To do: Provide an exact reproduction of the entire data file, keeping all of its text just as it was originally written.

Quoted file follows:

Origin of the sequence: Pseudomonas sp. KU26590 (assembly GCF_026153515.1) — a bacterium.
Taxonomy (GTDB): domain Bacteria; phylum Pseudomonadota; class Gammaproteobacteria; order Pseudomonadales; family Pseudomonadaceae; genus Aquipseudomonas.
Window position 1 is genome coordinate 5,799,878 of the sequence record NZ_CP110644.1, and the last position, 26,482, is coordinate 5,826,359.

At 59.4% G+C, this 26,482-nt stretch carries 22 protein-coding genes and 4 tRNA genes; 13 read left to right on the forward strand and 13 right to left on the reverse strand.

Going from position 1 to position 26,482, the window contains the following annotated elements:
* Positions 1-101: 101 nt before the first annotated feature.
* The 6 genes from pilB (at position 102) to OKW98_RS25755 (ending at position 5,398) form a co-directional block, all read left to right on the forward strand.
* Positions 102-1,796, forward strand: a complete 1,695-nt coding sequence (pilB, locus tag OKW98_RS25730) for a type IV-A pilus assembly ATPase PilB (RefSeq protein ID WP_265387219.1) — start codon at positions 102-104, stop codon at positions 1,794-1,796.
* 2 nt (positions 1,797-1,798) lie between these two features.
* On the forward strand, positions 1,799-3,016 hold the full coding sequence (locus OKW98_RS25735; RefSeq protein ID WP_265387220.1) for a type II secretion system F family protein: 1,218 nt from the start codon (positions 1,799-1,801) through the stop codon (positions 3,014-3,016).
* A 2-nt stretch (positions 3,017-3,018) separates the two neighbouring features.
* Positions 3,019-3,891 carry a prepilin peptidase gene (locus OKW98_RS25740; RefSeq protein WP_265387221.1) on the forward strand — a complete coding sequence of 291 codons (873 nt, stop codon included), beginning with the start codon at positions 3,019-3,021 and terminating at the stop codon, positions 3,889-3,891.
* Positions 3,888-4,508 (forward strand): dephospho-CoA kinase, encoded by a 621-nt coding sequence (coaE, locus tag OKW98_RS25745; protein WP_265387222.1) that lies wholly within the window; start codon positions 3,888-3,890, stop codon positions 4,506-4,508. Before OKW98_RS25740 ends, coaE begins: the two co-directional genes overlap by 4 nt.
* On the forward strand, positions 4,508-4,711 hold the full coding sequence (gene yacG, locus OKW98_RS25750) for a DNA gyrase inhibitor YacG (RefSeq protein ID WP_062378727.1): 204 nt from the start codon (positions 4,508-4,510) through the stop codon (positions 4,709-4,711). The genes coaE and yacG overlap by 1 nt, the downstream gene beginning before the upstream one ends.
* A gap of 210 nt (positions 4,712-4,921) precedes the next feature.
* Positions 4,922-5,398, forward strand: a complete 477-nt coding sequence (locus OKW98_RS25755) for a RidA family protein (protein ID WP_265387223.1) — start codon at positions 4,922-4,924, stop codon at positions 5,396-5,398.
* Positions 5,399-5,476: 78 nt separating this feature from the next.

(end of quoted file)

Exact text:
Origin of the sequence: Pseudomonas sp. KU26590 (assembly GCF_026153515.1) — a bacterium.
Taxonomy (GTDB): domain Bacteria; phylum Pseudomonadota; class Gammaproteobacteria; order Pseudomonadales; family Pseudomonadaceae; genus Aquipseudomonas.
Window position 1 is genome coordinate 5,799,878 of the sequence record NZ_CP110644.1, and the last position, 26,482, is coordinate 5,826,359.

At 59.4% G+C, this 26,482-nt stretch carries 22 protein-coding genes and 4 tRNA genes; 13 read left to right on the forward strand and 13 right to left on the reverse strand.

Going from position 1 to position 26,482, the window contains the following annotated elements:
* Positions 1-101: 101 nt before the first annotated feature.
* The 6 genes from pilB (at position 102) to OKW98_RS25755 (ending at position 5,398) form a co-directional block, all read left to right on the forward strand.
* Positions 102-1,796, forward strand: a complete 1,695-nt coding sequence (pilB, locus tag OKW98_RS25730) for a type IV-A pilus assembly ATPase PilB (RefSeq protein ID WP_265387219.1) — start codon at positions 102-104, stop codon at positions 1,794-1,796.
* 2 nt (positions 1,797-1,798) lie between these two features.
* On the forward strand, positions 1,799-3,016 hold the full coding sequence (locus OKW98_RS25735; RefSeq protein ID WP_265387220.1) for a type II secretion system F family protein: 1,218 nt from the start codon (positions 1,799-1,801) through the stop codon (positions 3,014-3,016).
* A 2-nt stretch (positions 3,017-3,018) separates the two neighbouring features.
* Positions 3,019-3,891 carry a prepilin peptidase gene (locus OKW98_RS25740; RefSeq protein WP_265387221.1) on the forward strand — a complete coding sequence of 291 codons (873 nt, stop codon included), beginning with the start codon at positions 3,019-3,021 and terminating at the stop codon, positions 3,889-3,891.
* Positions 3,888-4,508 (forward strand): dephospho-CoA kinase, encoded by a 621-nt coding sequence (coaE, locus tag OKW98_RS25745; protein WP_265387222.1) that lies wholly within the window; start codon positions 3,888-3,890, stop codon positions 4,506-4,508. Before OKW98_RS25740 ends, coaE begins: the two co-directional genes overlap by 4 nt.
* On the forward strand, positions 4,508-4,711 hold the full coding sequence (gene yacG, locus OKW98_RS25750) for a DNA gyrase inhibitor YacG (RefSeq protein ID WP_062378727.1): 204 nt from the start codon (positions 4,508-4,510) through the stop codon (positions 4,709-4,711). The genes coaE and yacG overlap by 1 nt, the downstream gene beginning before the upstream one ends.
* A gap of 210 nt (positions 4,712-4,921) precedes the next feature.
* Positions 4,922-5,398, forward strand: a complete 477-nt coding sequence (locus OKW98_RS25755) for a RidA family protein (protein ID WP_265387223.1) — start codon at positions 4,922-4,924, stop codon at positions 5,396-5,398.
* Positions 5,399-5,476: 78 nt separating this feature from the next.